Madam Lydia Lariba Bawa, the Commissioner of the National Insurance Commission, on Tuesday urged insurance companies to treat their customers fairly to improve customer satisfaction and confidence in the sector.
She said fair treatment of customers required sales agents to clearly explain the features and all terms and conditions of the insurance product at the point of sale, instead of at the point of claims.
‘‘The terms and conditions must be conspicuously displayed in the policy document and clearly brought to the attention of the customer.
‘‘There must also be effective and ‘‘easy to use’’ avenues for customers to seek redress if they have grievances and complaints,’’ she said.
The Commissioner of Insurance gave the advice at the opening of the Fourth National Life Insurance Conference in Accra on the theme: ‘‘Extending Coverage of Life Insurance in Ghana – A Collective Responsibility’’.
The event, organised by the Ghana Insurers Association, brought together stakeholders in the industry to deliberate on the challenges and strategise towards increasing insurance penetration in the country.
Madam Bawa said the insurance penetration in the country was low with just 1.7 per cent coverage and, thus, entreated insurance companies to cultivate the culture of paying legitimate claims promptly and adequately.
‘‘This is critical as people tend to understand and appreciate what we do more than what we say. Selling the product is just talking; paying the claims promptly and in the right quantum is when we walk the talk,’’ she said.
The Commissioner noted that until the insurance companies took the payment of claims seriously, it would be almost impossible to extend the coverage of insurance in the country.
She urged players in the industry to develop products that meet the needs of the people, saying products must be designed to address specific occupational and lifestyle needs so as to improve customer value and generate effective demand.
In addition, she said, insurance companies must be financially sound in order to honour their obligations and have appropriate plans to mitigate the risks inherent in their business environment.
Commenting on some successes chalked in the industry over the past three years, Madam Bawa said life insurance gross premium grew by 22 per cent from 680 million cedis in 2015 to 828 million cedis in 2016 whereas the non-life premiums grew by 25 per cent from 855 million cedis to over one billion cedis over the same period.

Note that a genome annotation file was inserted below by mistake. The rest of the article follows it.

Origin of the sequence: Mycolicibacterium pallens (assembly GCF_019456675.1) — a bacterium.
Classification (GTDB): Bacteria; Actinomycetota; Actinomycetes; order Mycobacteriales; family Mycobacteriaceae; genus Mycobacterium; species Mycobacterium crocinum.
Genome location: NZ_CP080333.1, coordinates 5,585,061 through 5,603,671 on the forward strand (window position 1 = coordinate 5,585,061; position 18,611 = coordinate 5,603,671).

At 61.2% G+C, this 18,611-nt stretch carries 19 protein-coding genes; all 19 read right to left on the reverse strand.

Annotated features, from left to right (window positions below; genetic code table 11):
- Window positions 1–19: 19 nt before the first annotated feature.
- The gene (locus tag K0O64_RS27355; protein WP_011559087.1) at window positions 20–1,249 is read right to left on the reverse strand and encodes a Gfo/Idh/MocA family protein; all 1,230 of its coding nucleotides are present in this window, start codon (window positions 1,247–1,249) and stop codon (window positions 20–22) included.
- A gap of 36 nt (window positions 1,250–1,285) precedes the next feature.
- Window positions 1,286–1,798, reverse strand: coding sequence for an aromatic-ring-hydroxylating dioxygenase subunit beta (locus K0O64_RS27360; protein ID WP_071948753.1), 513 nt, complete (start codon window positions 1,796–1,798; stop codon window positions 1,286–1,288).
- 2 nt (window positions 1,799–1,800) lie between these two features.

She said even though non-life had a relatively higher premium income, life insurance recorded total assets of 2.1 billion cedis as compared to 1.5 billion for non-life.
Extending the coverage of insurance was important condition for poverty reduction, promotion of social and economic welfare and ensuring financial stability, she said.
She gave the assurance that the Commission would collaborate with all relevant stakeholders in undertaking effective education for all segments of the population.
Madam Abena Osei Asare, a Deputy Minister of Finance, said subscribing to an insurance policy served as a source of refuge in times of disasters and a tool for wealth creation for financial growth of citizens.
She gave the assurance that the Government would create a conducive environment for the private sector to grow adding that the essence of good governance was to provide the enabling environment for the private sector to operate effectively and efficiently for the common good of the country.
Madam Asare, also the Member of Parliament for Atiwa East, noted that technology remained a pivotal tool for effective service delivery in modern times and urged the delegates at the conference to explore the medium for the benefit of the industry.
She explained that; ‘‘these are all initiatives that will go a long way to address the myriad of challenges the insurance sector is faced with’’
Mr Alhassan Andani, the Managing Director of Stanbic Bank, Ghana, who chaired the function, said Ghana had a stable political environment and, therefore, urged the players in the industry to take advantage to increase the insurance penetration.
He said there was a direct correlation between life insurance coverage and formalisation of the national economy and, thus, called for localisation of the concept of insurance with massive education to increase penetration.
Mr Andani, therefore, called for the extension of services such as insurance, mobile telephony and merchandising in order to enhance the formalisation of the economy which would improve the country’s Gross Domestic Product.
The conference would discuss, among other topics, “Managing your Customer from Sales to Claims and Technology,” and Innovation at the Service of Life Insurance Customer”. GNA